The literary, historical and environmental heritage of America's rivers will be examined and celebrated in "Rivers of America," a new Library of Congress educational project that will continue through the year 2000, when the Library marks its bicentenary.
Aimed primarily at the general public, teachers and students, the project's purpose is to stimulate public interest in reading, literacy, history and the environment. It is being organized by the Center for the Book; other Library of Congress participants include LC's American Folklife Center and, in the future, the Geography and Map Division and the National Digital Library Program. Historical and environmental organizations outside the Library of Congress also are being asked to assist.
"The project was inspired by the 'Rivers of America' series that we celebrated at the Library of Congress on April 9 and 10," said Center for the Book Director John Y. Cole. "This remarkable book series, which included 65 volumes about individual rivers published between 1937 and 1974, combined good writing, regional and local history, and a concern for place and community. The new project also will incorporate environmental issues. We will encourage the reprinting and updating of previously published volumes and the publication of new 'Rivers' books -- particularly, a new series for young people. Many of our 32 affiliated state centers for the book will become involved through partnerships at the regional and state levels."
Mr. Cole also noted that with the help of former Poet Laureate Robert Hass and the International Rivers Network, the new project "hopes to inspire young people to become directly involved with the land, landscape and environment in which they live." The first step in this direction, he said, is the Center for the Book's co-sponsorship of the `River of Words' national environmental poetry and art contest for young people in grades in K-12." (see story this issue).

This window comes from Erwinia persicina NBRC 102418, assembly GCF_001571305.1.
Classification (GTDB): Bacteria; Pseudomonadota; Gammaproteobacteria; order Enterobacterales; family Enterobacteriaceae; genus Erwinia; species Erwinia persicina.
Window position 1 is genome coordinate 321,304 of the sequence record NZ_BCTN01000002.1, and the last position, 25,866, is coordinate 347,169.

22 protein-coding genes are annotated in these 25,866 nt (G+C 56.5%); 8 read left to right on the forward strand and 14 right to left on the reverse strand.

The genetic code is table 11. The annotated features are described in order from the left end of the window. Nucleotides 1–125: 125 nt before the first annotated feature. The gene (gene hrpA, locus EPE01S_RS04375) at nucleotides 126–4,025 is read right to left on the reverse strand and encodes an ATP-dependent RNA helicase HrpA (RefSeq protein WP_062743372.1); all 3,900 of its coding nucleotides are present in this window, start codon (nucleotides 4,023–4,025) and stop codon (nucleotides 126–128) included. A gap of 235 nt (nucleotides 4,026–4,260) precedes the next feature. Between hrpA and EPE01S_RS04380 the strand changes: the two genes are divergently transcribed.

The new 'Rivers of America' project was announced on April 9 at a dinner during the celebration of the 60th anniversary of the original Rivers of America book series (see story this issue). The 80 guests included more than a dozen authors, illustrators and editors of the original book series, along with many of their family members, as well as several descendants of the authors and illustrators. Speakers during the dinner program included John Cole; "Rivers of America" books collector Carol Fitzgerald and Muriel Caplan of Henry Holt & Co., which supported the event through a contribution to the Center for the Book. The evening concluded with performances of "music from the 'Rivers of America'" by fiddle player Alan Jabbour, director of the American Folklife Center, and vocalist Joe Hickerson, folklife specialist in the AFC. The American Folklife Center is interviewing the authors, illustrators and editors, and adding the resulting audio and video tapes and photographs to its collections.
A highlight on April 9-10 was an exhibition of Rivers of America books and related research materials from Ms. Fitzgerald's private collection. Two exhibit cases featured first editions, often signed, of books written or illustrated by symposium participants: The Allagash, The American, The Chagres, The Cuyahoga, The French Broad, The Kentucky, The Merrimack, The Minnesota, The St. Croix and The Yukon. These volumes were supplemented by first editions of other books of special interest to the guests, including The Brandywine, The Everglades, The Genesee, The Kennebec, The Potomac and Rivers of the Eastern Shore.